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> Many if not most problems ... don't really fit the functional style, and have to be made to fit

Some examples would be helpful here.

Hmm...didn't realize this was (or could be) a serious question.

Anything with state comes to mind. The text field I am typing this into, for example. I type on my keyboard and the state of the text field changes, and after I hit "reply", the state of the page changes with a comment appended. Before/after.

Yes, you can implement this by creating a completely new page containing the concatenation of the old page with the comment, but externally (when you visit the URL), the state of that page has changed. So if you choose to implement the problem in a functional style, you have to bridge that gap somehow between that style and the problem at hand.

Any sort of document processing done on computers in Word, Excel (regarding the document itself, not the one way dataflow constraint program inside), OpenOffice, PowerPoint, Pages, Keynote, Quark XPress, InDesign, Photoshop, Illustrator etc. People use these programs to change the state of documents. That is the purpose of these programs.

Anything that interacts with the world, for example the user interface.

Or Wikipedia. Pages change, sometimes because there is new information, sometimes because something in the world has changed. Or most any other web site.

Really, the world (a) has (a lot of) state and (b) that state is changing incessantly. It is not (a) stateless or (b) immutable.

But don't take it from me: "In the end, any program must manipulate state. If it doesn't, there is no point in running it. You hit go and the box gets hotter" - Simon Peyton-Jones. https://www.youtube.com/watch?v=iSmkqocn0oQ&t=3m20s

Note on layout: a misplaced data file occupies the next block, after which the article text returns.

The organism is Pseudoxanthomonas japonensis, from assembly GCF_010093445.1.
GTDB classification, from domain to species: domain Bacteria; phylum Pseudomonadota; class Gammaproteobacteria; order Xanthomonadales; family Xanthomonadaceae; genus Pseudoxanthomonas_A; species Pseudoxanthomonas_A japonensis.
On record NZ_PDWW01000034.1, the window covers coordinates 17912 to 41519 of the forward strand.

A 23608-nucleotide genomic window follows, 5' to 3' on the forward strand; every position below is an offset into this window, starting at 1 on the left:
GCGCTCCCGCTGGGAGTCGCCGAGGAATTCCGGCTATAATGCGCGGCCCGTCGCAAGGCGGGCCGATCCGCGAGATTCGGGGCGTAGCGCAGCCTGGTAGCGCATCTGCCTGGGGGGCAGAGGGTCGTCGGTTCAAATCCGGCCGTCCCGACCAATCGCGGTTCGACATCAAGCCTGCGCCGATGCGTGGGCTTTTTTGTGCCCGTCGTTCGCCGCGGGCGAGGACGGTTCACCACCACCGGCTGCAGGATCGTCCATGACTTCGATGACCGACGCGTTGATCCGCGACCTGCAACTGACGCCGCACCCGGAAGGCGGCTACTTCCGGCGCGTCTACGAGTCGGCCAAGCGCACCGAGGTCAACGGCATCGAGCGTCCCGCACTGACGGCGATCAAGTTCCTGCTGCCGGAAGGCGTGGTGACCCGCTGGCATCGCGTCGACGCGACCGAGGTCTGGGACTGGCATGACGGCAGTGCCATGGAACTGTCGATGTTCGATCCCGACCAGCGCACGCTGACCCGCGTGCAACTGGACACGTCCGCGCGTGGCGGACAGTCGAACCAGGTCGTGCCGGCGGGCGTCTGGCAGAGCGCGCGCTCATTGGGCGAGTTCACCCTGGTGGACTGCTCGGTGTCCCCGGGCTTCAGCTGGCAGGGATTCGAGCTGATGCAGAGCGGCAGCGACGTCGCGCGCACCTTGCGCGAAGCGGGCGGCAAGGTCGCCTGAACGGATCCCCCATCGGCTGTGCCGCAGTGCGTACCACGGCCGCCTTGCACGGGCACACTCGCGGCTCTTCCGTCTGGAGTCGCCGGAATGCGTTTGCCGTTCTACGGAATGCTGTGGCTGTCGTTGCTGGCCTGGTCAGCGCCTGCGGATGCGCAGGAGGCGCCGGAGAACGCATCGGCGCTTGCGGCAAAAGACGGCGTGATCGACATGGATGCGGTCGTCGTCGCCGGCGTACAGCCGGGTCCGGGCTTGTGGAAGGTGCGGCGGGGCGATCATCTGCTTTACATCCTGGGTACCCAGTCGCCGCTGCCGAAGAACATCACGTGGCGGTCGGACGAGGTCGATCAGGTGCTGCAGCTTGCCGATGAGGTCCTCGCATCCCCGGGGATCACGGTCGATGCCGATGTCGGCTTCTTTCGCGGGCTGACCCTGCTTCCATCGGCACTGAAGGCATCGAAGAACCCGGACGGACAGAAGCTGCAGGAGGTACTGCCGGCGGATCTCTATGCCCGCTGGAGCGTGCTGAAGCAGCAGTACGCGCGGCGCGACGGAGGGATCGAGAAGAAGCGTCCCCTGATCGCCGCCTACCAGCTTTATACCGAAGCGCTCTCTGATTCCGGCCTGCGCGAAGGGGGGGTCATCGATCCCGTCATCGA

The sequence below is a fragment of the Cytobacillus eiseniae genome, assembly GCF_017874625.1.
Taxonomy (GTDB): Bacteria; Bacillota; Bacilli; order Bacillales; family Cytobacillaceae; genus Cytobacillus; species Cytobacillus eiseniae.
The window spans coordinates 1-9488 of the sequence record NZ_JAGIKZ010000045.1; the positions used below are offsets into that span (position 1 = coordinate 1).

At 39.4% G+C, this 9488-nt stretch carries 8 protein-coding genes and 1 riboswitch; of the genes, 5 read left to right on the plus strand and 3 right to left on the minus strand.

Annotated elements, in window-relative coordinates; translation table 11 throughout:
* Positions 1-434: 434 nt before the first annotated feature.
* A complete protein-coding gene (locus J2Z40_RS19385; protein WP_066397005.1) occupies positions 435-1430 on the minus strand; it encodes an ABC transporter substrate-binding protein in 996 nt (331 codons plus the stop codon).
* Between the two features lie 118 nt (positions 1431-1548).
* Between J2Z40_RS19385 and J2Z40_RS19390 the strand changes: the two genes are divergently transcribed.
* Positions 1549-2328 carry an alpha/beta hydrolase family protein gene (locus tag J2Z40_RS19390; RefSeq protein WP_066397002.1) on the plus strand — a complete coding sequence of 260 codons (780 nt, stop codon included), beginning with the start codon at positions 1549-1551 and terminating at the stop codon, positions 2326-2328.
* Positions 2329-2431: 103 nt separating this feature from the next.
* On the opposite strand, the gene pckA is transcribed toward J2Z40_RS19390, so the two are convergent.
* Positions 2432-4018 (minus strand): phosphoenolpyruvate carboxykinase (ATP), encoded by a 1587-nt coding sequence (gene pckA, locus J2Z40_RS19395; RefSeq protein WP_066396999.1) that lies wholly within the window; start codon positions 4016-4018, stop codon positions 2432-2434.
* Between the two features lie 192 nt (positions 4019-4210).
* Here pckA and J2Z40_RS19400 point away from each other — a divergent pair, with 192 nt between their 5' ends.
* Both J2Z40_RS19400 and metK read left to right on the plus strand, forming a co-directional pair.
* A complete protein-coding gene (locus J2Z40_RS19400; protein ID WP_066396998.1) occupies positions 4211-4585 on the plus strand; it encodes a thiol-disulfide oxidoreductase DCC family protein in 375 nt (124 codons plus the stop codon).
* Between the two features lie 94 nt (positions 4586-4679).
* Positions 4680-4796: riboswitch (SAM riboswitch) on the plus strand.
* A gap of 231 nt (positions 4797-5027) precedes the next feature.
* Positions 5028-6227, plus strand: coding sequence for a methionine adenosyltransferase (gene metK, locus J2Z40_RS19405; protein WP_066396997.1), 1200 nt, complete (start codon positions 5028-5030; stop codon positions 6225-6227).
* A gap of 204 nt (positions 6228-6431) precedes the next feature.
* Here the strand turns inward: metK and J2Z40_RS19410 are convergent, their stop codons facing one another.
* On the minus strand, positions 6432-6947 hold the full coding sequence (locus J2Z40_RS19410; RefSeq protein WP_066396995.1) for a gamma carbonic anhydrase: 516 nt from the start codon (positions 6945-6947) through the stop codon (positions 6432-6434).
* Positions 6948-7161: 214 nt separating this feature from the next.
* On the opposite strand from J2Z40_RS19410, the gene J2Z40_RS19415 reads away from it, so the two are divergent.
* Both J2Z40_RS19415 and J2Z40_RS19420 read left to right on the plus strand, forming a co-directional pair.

Thank you for the food for thought.

It's pretty rubbish food he just gave you there. This is why F# has the mutable keyword. If you are so desperate to use it, that is. Most good programmers try to avoid it.

It's funny that this guy claims fitting the problem to suit FP is a bad thing. But fitting the problem to suit OOP is seemingly a good thing. There is no difference really. All problems have to be made to fit your tooling and practices in same way. The difference is how much squashing is required and the two or three second decision it takes to select the right tool. Only performance optimisations really warrant falling back to mutation of state, other than IO of course. The default should always be immutable. Don't let some brain dead OOP-only troll deter you from seeing the light.

He is speaking is riddles, like pseudo academics love to. Seriously, he is suggesting you can't have an editable text box on a GUI, written in a language like Scala, F# or OCaml? What a moron. (This link will prove particularly embarrassing to a certain person here: http://www.scala-lang.org/api/2.10.2/index.html#scala.swing....) He is arguing an argument that doesn't even exist here, but one that only exists in his own head.

Pure FP, much like pure OOP, is utter shit and painful. The sweet spot is reached by mixing the two and using a multi-paradigm language, ala F#, Scala, OCaml, etc.

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